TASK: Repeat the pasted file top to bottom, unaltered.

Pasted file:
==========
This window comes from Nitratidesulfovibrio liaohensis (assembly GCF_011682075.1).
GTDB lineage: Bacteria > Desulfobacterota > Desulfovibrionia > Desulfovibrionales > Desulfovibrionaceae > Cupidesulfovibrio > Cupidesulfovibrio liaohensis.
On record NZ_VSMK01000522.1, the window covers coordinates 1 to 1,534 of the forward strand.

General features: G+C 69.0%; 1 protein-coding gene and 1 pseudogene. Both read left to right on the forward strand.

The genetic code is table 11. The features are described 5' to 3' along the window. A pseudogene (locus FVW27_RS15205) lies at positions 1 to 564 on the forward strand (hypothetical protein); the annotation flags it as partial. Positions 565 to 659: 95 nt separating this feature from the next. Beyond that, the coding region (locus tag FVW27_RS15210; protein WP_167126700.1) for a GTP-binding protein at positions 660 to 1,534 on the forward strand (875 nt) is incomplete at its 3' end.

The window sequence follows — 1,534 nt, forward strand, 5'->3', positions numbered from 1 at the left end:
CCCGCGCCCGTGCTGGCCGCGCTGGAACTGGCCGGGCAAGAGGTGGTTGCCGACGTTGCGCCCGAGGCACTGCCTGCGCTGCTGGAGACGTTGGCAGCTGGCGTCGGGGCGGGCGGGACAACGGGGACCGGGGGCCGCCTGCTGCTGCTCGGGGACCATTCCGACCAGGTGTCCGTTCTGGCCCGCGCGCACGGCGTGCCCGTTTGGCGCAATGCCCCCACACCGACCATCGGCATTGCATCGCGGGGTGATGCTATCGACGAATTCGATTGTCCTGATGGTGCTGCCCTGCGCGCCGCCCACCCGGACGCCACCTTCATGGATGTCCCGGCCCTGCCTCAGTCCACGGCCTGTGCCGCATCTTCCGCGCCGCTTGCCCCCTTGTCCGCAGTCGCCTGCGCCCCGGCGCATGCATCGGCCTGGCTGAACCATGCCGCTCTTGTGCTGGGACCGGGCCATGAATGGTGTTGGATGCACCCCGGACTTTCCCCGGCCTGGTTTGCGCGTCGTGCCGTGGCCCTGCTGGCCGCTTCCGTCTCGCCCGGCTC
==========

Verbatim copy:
This window comes from Nitratidesulfovibrio liaohensis (assembly GCF_011682075.1).
GTDB lineage: Bacteria > Desulfobacterota > Desulfovibrionia > Desulfovibrionales > Desulfovibrionaceae > Cupidesulfovibrio > Cupidesulfovibrio liaohensis.
On record NZ_VSMK01000522.1, the window covers coordinates 1 to 1,534 of the forward strand.

General features: G+C 69.0%; 1 protein-coding gene and 1 pseudogene. Both read left to right on the forward strand.

The genetic code is table 11. The features are described 5' to 3' along the window. A pseudogene (locus FVW27_RS15205) lies at positions 1 to 564 on the forward strand (hypothetical protein); the annotation flags it as partial. Positions 565 to 659: 95 nt separating this feature from the next. Beyond that, the coding region (locus tag FVW27_RS15210; protein WP_167126700.1) for a GTP-binding protein at positions 660 to 1,534 on the forward strand (875 nt) is incomplete at its 3' end.

The window sequence follows — 1,534 nt, forward strand, 5'->3', positions numbered from 1 at the left end:
CCCGCGCCCGTGCTGGCCGCGCTGGAACTGGCCGGGCAAGAGGTGGTTGCCGACGTTGCGCCCGAGGCACTGCCTGCGCTGCTGGAGACGTTGGCAGCTGGCGTCGGGGCGGGCGGGACAACGGGGACCGGGGGCCGCCTGCTGCTGCTCGGGGACCATTCCGACCAGGTGTCCGTTCTGGCCCGCGCGCACGGCGTGCCCGTTTGGCGCAATGCCCCCACACCGACCATCGGCATTGCATCGCGGGGTGATGCTATCGACGAATTCGATTGTCCTGATGGTGCTGCCCTGCGCGCCGCCCACCCGGACGCCACCTTCATGGATGTCCCGGCCCTGCCTCAGTCCACGGCCTGTGCCGCATCTTCCGCGCCGCTTGCCCCCTTGTCCGCAGTCGCCTGCGCCCCGGCGCATGCATCGGCCTGGCTGAACCATGCCGCTCTTGTGCTGGGACCGGGCCATGAATGGTGTTGGATGCACCCCGGACTTTCCCCGGCCTGGTTTGCGCGTCGTGCCGTGGCCCTGCTGGCCGCTTCCGTCTCGCCCGGCTC